The Song of Solomon is an incredibly erotic book. Largely ‘Bowdlerised’ in our English versions, the language is actually very strong. No more so is than in Song of Solomon 8.5-7 NRSV – described by Tremper Longman III as “the most memorable of the whole book”.
“Under the apple tree I awakened you” (v5) declares the woman. It sounds pretty tame stuff – until we turn to the commentaries. There we discover that it is all about sex, for in the cultures of the Near East the apple tree was a great symbol of fertility. It was there, under the apple tree, that the girl aroused her lover. It was there that they stripped off and made passionate love to one another. In so doing they were but following the example of the man’s parents, for it was under the same oak tree that his mother had conceived (Tremper Longman suggests that the English translations which speak of birth are probably incorrect). It may come as a surprise to some people outside the church – or even inside the church – that the Bible never advocates Platonic love. Even the Apostle Paul urged his converts not to engage in sexual abstinence, once they were married. Young people – and not so young people – will love one another. They will love one another passionately. That’s a fact of life. God has made us to mate.
But God doesn’t want us to love one another indiscriminately. When it comes to passionate sex, God wants us to love one another only within the context of a committed relationship. This is the context in which the woman says to her lover: “Set me as a seal over your heart, as a seal on your arm” (v6). A seal is a sign of commitment and of belonging. In the Ancient Near East there were two types of clay seals: the stamp and the cylinder. Both were symbols of possession. The woman is saying here “possess me” – not just in a one night stand, but” possess me forever”. “Take me, own me, make me yours”. Gosh, it must have been a leap year!
For all the love-making under the apple tree, the woman is a little old-fashioned, when it comes to the seal or sign of belonging. And of course, that is the way in which marriage used to be; there was only one ring. The man owned the woman. She belonged to him. Thank God, we have moved on – we now have two rings. A couple belong to one another.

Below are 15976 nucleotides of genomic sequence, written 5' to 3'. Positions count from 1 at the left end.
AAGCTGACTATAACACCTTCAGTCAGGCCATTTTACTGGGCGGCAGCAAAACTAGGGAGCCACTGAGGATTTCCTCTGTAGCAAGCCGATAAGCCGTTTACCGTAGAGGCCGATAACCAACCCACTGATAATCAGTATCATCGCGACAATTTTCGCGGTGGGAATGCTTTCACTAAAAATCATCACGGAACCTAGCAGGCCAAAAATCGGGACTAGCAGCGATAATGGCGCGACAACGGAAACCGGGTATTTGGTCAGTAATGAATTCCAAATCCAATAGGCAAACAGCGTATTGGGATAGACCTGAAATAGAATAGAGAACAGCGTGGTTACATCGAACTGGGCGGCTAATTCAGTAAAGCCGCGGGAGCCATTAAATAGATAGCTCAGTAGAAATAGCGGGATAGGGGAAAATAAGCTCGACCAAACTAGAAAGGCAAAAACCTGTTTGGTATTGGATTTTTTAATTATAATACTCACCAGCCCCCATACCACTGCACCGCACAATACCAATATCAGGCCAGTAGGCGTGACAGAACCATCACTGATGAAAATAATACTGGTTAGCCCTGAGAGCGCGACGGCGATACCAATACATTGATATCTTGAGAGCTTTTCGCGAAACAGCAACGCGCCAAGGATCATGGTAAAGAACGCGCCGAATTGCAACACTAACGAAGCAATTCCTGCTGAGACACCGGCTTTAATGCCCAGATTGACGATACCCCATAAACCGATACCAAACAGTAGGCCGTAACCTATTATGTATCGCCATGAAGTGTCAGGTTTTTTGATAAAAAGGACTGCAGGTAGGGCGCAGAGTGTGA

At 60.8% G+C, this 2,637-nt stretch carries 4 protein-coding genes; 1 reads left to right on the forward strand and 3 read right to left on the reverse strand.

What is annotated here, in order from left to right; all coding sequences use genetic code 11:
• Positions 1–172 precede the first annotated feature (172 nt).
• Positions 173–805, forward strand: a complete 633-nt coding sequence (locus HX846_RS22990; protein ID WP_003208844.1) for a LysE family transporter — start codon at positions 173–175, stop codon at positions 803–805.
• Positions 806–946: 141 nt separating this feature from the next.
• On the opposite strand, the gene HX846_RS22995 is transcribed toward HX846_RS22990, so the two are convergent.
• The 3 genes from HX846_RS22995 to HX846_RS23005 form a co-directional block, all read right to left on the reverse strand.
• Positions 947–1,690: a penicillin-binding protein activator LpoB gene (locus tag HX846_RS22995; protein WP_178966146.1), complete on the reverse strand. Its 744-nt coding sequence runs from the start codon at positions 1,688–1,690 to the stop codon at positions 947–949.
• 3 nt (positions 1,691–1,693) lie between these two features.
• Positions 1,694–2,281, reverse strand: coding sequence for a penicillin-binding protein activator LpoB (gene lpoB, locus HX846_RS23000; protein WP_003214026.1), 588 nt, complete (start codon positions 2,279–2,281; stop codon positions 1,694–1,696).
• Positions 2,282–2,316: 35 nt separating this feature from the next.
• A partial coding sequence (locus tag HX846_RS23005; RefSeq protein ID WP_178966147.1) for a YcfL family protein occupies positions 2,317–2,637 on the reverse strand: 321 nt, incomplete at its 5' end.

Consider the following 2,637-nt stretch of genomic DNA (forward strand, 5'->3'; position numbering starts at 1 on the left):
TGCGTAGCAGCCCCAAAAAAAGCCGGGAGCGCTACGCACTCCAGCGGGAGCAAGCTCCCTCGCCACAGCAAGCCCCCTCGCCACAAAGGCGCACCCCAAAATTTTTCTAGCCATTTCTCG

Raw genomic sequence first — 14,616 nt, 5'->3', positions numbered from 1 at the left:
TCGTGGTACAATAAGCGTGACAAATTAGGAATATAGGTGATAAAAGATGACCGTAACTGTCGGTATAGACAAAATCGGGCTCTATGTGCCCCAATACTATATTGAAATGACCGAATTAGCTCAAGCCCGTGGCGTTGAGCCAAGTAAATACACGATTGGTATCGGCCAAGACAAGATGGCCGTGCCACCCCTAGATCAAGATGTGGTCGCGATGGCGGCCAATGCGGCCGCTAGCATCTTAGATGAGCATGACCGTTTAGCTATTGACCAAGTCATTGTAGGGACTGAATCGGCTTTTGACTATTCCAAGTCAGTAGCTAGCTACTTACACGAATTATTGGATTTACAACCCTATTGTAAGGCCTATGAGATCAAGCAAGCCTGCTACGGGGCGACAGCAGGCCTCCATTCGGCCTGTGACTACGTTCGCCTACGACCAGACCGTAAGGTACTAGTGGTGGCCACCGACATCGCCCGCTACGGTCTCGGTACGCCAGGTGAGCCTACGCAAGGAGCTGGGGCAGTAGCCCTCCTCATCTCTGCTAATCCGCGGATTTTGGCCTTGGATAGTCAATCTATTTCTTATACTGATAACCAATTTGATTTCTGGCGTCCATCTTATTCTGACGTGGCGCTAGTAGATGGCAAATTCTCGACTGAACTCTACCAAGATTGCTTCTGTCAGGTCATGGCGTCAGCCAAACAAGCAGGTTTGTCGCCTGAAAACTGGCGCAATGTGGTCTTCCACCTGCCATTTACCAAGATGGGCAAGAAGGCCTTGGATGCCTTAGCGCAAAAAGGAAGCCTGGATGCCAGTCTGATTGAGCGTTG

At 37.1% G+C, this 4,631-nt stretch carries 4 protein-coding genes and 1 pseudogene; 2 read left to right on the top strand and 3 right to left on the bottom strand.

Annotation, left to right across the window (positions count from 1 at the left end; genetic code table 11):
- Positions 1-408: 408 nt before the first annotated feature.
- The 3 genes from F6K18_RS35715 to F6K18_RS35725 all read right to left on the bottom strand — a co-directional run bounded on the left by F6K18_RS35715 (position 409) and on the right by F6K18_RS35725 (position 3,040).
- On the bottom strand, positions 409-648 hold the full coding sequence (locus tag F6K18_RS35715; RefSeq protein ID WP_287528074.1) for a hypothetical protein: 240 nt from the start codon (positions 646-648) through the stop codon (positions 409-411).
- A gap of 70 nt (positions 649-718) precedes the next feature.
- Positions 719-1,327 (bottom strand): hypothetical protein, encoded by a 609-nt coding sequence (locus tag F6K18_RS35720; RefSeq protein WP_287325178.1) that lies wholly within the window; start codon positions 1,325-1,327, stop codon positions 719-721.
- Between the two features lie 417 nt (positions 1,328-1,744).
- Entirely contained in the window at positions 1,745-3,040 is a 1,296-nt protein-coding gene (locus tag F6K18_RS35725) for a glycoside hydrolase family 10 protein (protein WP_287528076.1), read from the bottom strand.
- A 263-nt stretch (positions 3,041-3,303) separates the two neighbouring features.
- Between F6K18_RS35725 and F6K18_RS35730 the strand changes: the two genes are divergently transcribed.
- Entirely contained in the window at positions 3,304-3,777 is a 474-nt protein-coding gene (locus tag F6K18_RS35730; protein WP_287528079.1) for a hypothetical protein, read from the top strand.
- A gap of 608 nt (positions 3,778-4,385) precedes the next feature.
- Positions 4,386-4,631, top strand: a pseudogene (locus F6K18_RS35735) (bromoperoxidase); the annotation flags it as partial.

“Set me as a seal over your heart” (v6). The heart in those days was deemed to be the place where you not only loved, but you also thought. Make me, says the woman, the centre of your inner world. “Set me as a seal….upon your arm” (v6). She is not talking about walking out together, arm in arm. No the arm is a symbol of the man’s actions. “Not just in your thoughts, but also in your actions make me the centre of your world”. She doesn’t want just to live with the guy. She doesn’t’ just want sex; nor does she just want companionship. She wants commitment and security – she wants marriage!
It has been said: ‘Love is the whole history of a woman’s life; it is only an episode in man’s’ (Anna Louise de Stael): i.e. a man may often compartmentalize his life so that he devotes his full attention to each of his interests in turn, whereas a woman can multi-task; her love relationship suffuses every part of her existence, job, career whatever. Perhaps this kind of thinking lies behind the woman’s intense pleading to the man to own her, well and truly.
Within the context of this passionate, intense, jealous form of loving, three statements are made about love:
- “Love is as strong as death, passion fierce as the grave” (v6). The point is this: we all have to die. But just as nothing can stop death, so nothing can come in the way of true love. True love is irresistible, unshakeable, totally resolute.
- “Its flashes are flashes of fire, a raging flame. Many waters cannot quench love, neither can floods drown it.” (v6) The “fire” and “flame” represent the intensity of passionate love. Scholars tell think there may well be a reference to the divine name: true love is ‘God-awful’ – it burns with such fearful heat, that nothing can put it out. The “waters” and the “floods represent the disappointments and difficulties of life: where there is true love and passionate commitment, there is nothing in this life which can undo the bond.
- “If one offered for love all the wealth of one’s home, it would be utterly scorned” (v7). Sex can be bought any night of the week, but love is more than anything money can buy. Money can buy many things – but it cannot buy the heart.
True love must not be confused with the ‘schmalz’ of Valentine’s Day. Love – the love that really counts – is as strong, if not stronger (so Tremper Longman), than death; burns more strongly than fire; and is worth more than anything money can buy.